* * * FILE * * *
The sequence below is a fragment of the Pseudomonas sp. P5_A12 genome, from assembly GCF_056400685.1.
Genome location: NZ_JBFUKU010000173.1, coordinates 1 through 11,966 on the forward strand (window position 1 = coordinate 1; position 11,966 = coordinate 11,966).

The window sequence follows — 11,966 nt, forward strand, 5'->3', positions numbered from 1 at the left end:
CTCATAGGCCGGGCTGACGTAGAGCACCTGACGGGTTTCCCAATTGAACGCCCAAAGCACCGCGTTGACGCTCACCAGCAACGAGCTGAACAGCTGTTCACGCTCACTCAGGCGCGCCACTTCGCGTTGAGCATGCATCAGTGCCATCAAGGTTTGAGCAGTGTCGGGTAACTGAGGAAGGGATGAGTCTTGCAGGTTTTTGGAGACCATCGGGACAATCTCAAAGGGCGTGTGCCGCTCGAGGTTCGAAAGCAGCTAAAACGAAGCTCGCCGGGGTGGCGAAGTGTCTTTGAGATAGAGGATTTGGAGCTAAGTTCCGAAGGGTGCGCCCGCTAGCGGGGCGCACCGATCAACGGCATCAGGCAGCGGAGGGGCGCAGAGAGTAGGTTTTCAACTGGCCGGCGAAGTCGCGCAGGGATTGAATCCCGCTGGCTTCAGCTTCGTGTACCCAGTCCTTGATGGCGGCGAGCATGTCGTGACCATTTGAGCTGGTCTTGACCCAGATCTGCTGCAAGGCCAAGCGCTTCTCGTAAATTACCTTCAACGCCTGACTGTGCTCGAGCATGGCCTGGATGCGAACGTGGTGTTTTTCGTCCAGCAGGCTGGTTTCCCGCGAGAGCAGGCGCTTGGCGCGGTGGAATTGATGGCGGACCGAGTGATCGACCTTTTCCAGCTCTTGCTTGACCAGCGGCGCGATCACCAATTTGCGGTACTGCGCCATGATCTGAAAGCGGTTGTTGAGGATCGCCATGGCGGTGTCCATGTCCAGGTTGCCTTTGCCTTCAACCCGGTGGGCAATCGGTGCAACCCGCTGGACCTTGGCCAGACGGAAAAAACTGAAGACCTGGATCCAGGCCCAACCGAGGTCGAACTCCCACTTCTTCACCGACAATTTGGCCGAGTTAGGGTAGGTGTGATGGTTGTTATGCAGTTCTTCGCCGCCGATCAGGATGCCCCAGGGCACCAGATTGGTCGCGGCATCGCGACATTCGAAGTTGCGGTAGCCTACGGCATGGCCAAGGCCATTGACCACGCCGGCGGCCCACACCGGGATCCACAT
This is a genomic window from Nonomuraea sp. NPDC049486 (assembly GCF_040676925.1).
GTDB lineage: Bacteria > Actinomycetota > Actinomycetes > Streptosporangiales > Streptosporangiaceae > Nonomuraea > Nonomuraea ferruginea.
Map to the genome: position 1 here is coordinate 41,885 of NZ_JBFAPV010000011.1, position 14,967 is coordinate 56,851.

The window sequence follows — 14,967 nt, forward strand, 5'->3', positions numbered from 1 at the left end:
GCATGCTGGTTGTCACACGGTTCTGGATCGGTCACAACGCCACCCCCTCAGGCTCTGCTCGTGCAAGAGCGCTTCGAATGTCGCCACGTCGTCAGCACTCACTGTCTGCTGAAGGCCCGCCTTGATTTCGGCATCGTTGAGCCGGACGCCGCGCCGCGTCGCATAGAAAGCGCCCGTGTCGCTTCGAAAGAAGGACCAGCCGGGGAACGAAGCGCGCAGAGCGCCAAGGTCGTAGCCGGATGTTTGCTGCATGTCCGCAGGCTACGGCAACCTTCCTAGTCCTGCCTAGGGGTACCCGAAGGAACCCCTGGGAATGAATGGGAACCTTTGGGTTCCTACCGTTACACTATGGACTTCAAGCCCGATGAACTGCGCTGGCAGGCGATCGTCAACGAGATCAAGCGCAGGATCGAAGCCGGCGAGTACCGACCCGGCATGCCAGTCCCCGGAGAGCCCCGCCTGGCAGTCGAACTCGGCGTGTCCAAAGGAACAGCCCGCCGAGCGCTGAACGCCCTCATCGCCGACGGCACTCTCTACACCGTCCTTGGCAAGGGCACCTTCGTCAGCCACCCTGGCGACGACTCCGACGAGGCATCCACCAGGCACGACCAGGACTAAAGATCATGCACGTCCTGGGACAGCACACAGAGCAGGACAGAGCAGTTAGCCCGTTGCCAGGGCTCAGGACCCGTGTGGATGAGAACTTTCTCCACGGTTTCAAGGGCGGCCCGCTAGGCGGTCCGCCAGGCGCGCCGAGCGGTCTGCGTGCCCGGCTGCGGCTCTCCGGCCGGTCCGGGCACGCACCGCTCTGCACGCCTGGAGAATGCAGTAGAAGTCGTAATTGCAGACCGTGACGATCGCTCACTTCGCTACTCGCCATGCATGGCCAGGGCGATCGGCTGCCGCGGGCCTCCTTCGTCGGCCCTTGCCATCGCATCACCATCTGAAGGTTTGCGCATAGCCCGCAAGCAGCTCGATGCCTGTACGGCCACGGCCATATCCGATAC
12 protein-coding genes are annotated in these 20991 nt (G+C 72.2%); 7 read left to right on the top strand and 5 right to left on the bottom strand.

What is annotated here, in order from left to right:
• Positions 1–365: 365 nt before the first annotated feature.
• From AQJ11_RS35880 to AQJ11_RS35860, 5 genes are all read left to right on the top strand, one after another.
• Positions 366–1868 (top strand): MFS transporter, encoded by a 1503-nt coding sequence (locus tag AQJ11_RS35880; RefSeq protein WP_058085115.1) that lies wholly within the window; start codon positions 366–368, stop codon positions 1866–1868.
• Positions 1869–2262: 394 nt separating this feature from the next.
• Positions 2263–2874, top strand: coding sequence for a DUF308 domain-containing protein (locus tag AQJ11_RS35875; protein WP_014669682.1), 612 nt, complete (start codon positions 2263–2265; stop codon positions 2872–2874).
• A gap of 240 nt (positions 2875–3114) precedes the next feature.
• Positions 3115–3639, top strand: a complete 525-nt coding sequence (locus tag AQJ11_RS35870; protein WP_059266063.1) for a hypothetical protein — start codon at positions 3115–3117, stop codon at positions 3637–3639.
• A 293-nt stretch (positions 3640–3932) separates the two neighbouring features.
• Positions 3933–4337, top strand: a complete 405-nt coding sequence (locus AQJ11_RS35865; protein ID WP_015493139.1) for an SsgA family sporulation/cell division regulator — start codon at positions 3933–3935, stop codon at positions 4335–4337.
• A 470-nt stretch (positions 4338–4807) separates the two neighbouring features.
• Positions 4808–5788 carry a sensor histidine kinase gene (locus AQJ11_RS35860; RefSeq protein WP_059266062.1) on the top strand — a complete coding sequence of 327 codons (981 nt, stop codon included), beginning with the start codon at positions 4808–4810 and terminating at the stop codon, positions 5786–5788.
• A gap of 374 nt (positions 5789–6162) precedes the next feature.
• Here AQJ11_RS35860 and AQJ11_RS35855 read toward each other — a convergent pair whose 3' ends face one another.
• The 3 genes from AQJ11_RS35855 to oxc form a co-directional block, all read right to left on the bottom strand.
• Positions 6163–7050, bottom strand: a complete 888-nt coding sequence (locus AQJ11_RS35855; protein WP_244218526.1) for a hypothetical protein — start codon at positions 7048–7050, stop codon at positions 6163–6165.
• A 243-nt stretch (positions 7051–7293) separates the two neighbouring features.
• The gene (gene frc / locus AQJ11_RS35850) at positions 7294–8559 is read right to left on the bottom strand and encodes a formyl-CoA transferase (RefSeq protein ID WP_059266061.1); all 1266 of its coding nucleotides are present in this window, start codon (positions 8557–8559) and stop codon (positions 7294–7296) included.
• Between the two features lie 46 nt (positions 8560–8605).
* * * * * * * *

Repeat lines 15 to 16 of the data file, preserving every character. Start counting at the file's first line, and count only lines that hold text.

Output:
• Positions 1869–2262: 394 nt separating this feature from the next.
• Positions 2263–2874, top strand: coding sequence for a DUF308 domain-containing protein (locus tag AQJ11_RS35875; protein WP_014669682.1), 612 nt, complete (start codon positions 2263–2265; stop codon positions 2872–2874).